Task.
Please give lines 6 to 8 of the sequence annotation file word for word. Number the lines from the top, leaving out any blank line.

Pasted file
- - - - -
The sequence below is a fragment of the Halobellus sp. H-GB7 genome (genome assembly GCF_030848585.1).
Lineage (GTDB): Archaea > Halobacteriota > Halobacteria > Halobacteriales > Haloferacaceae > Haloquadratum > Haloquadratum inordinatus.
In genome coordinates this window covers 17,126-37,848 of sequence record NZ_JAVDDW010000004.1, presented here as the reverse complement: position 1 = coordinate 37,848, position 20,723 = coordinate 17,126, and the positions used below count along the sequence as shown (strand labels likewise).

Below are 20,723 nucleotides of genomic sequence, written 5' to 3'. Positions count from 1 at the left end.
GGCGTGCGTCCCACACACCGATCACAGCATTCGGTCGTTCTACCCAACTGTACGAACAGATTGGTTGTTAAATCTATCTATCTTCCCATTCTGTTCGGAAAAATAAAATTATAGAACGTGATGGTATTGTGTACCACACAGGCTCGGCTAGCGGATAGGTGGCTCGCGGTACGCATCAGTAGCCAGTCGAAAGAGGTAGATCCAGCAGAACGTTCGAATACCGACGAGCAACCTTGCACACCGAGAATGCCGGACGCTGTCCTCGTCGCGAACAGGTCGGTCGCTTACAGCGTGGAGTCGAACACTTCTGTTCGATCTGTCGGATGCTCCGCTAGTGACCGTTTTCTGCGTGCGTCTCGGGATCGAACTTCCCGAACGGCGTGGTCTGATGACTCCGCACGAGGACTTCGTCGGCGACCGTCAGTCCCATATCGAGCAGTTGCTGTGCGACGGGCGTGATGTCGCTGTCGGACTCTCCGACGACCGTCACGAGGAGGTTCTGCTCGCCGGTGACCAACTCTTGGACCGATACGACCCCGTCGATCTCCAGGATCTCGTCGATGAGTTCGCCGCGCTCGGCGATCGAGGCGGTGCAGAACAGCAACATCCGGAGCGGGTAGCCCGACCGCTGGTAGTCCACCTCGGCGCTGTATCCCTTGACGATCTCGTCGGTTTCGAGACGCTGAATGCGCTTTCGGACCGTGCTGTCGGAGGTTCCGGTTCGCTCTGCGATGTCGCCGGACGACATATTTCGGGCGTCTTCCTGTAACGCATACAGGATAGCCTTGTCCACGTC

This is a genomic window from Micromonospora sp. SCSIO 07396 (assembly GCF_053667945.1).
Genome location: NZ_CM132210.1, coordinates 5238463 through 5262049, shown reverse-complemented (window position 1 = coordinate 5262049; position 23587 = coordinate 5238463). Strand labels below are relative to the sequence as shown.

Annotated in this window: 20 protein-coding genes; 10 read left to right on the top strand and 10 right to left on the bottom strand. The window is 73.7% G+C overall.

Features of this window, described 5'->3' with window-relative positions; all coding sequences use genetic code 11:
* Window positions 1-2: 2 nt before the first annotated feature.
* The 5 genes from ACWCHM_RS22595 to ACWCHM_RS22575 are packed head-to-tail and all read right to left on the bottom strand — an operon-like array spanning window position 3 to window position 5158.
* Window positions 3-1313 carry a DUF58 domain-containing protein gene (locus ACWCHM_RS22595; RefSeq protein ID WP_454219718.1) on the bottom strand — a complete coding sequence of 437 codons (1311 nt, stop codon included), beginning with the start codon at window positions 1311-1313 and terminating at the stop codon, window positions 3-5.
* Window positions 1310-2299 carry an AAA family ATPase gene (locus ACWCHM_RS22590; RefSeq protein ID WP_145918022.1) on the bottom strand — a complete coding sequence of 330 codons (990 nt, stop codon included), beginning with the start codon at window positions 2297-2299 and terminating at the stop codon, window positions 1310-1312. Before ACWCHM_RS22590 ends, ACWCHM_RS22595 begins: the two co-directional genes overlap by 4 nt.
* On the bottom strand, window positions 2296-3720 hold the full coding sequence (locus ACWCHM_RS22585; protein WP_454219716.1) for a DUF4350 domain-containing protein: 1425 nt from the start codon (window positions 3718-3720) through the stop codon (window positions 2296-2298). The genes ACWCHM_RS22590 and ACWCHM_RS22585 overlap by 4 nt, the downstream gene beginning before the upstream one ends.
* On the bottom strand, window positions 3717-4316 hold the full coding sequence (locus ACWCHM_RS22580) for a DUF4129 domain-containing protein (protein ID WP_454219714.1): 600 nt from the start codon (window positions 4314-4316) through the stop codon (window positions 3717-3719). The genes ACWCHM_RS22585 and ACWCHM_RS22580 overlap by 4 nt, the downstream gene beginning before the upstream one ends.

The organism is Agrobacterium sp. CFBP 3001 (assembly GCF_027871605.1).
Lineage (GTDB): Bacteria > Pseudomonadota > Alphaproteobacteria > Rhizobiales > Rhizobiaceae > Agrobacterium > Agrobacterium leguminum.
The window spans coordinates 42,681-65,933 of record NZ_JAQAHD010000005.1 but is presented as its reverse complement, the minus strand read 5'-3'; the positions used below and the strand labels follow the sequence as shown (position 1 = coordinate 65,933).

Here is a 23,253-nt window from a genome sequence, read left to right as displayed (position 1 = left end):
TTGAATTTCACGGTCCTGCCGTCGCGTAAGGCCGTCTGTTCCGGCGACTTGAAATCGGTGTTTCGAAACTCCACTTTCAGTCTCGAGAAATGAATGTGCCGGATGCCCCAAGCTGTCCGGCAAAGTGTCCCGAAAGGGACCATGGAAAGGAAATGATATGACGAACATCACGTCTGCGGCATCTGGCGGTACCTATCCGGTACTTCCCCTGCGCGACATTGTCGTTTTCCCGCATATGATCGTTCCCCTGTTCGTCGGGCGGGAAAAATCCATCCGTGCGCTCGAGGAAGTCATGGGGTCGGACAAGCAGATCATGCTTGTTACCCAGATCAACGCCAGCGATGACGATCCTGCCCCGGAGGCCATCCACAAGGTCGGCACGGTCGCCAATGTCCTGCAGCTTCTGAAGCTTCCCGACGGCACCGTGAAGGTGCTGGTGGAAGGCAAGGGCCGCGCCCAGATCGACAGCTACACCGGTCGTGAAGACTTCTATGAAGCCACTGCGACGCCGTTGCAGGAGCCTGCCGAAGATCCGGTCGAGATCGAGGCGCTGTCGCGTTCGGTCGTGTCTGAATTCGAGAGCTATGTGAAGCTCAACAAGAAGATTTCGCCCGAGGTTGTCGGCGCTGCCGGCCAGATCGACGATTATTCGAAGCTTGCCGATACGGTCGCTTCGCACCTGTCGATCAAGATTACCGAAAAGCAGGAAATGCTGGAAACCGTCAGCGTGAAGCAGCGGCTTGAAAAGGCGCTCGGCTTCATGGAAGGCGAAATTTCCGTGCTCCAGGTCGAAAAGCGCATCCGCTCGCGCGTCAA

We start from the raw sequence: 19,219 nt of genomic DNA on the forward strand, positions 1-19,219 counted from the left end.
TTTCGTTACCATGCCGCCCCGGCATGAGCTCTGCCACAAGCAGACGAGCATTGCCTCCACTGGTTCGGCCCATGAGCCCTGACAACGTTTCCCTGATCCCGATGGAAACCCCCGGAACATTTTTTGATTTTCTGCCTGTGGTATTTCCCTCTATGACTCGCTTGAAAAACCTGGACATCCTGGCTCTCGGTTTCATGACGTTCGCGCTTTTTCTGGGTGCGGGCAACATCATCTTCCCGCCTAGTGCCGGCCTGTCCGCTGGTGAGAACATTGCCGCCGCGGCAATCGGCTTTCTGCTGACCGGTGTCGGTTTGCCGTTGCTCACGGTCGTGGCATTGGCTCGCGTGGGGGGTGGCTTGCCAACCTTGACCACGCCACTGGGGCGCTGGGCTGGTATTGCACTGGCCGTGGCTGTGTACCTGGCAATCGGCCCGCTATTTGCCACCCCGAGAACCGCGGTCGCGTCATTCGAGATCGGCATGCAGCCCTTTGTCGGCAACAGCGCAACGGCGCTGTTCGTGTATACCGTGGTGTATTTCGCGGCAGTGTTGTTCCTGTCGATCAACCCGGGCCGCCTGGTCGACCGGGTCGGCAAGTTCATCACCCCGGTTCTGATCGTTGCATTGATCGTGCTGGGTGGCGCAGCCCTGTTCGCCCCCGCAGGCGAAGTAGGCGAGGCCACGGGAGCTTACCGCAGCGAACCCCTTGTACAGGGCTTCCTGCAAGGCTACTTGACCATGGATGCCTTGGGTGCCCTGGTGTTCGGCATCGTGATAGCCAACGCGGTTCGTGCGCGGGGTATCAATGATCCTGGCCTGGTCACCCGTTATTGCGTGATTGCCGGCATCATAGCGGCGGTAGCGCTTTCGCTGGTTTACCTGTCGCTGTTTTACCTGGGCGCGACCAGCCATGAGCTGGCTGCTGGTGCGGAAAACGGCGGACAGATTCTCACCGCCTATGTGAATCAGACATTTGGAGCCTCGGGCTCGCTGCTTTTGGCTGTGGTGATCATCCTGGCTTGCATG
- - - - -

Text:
This is a genomic window from Micromonospora sp. SCSIO 07396 (assembly GCF_053667945.1).
Genome location: NZ_CM132210.1, coordinates 5238463 through 5262049, shown reverse-complemented (window position 1 = coordinate 5262049; position 23587 = coordinate 5238463). Strand labels below are relative to the sequence as shown.

Annotated in this window: 20 protein-coding genes; 10 read left to right on the top strand and 10 right to left on the bottom strand. The window is 73.7% G+C overall.